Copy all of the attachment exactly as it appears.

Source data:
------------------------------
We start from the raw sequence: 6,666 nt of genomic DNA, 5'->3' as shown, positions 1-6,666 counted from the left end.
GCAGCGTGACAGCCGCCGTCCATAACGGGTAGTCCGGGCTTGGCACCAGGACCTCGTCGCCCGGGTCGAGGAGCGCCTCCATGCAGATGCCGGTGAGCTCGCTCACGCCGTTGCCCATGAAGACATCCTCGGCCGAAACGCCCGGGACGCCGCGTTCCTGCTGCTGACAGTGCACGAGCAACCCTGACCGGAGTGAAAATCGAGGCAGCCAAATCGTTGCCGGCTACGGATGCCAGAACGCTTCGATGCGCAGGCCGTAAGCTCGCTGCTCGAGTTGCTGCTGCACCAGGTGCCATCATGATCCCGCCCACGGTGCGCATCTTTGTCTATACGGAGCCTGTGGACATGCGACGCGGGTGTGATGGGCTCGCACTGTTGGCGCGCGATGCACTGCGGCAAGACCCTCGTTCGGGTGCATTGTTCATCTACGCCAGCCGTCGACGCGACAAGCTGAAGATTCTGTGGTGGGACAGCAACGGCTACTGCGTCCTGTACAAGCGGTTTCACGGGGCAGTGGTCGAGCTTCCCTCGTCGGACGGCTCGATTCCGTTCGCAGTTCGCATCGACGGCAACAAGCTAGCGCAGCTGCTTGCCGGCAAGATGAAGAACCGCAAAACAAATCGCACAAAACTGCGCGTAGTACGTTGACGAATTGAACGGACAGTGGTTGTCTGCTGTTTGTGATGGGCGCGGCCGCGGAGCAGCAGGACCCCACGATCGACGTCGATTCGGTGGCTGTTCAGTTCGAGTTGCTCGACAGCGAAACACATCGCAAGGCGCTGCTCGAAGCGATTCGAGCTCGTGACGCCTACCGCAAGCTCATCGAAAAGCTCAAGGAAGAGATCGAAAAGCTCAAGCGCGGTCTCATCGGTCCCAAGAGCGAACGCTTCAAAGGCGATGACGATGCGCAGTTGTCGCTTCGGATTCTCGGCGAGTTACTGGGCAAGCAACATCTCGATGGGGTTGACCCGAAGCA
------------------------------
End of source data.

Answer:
We start from the raw sequence: 6,666 nt of genomic DNA, 5'->3' as shown, positions 1-6,666 counted from the left end.
GCAGCGTGACAGCCGCCGTCCATAACGGGTAGTCCGGGCTTGGCACCAGGACCTCGTCGCCCGGGTCGAGGAGCGCCTCCATGCAGATGCCGGTGAGCTCGCTCACGCCGTTGCCCATGAAGACATCCTCGGCCGAAACGCCCGGGACGCCGCGTTCCTGCTGCTGACAGTGCACGAGCAACCCTGACCGGAGTGAAAATCGAGGCAGCCAAATCGTTGCCGGCTACGGATGCCAGAACGCTTCGATGCGCAGGCCGTAAGCTCGCTGCTCGAGTTGCTGCTGCACCAGGTGCCATCATGATCCCGCCCACGGTGCGCATCTTTGTCTATACGGAGCCTGTGGACATGCGACGCGGGTGTGATGGGCTCGCACTGTTGGCGCGCGATGCACTGCGGCAAGACCCTCGTTCGGGTGCATTGTTCATCTACGCCAGCCGTCGACGCGACAAGCTGAAGATTCTGTGGTGGGACAGCAACGGCTACTGCGTCCTGTACAAGCGGTTTCACGGGGCAGTGGTCGAGCTTCCCTCGTCGGACGGCTCGATTCCGTTCGCAGTTCGCATCGACGGCAACAAGCTAGCGCAGCTGCTTGCCGGCAAGATGAAGAACCGCAAAACAAATCGCACAAAACTGCGCGTAGTACGTTGACGAATTGAACGGACAGTGGTTGTCTGCTGTTTGTGATGGGCGCGGCCGCGGAGCAGCAGGACCCCACGATCGACGTCGATTCGGTGGCTGTTCAGTTCGAGTTGCTCGACAGCGAAACACATCGCAAGGCGCTGCTCGAAGCGATTCGAGCTCGTGACGCCTACCGCAAGCTCATCGAAAAGCTCAAGGAAGAGATCGAAAAGCTCAAGCGCGGTCTCATCGGTCCCAAGAGCGAACGCTTCAAAGGCGATGACGATGCGCAGTTGTCGCTTCGGATTCTCGGCGAGTTACTGGGCAAGCAACATCTCGATGGGGTTGACCCGAAGCA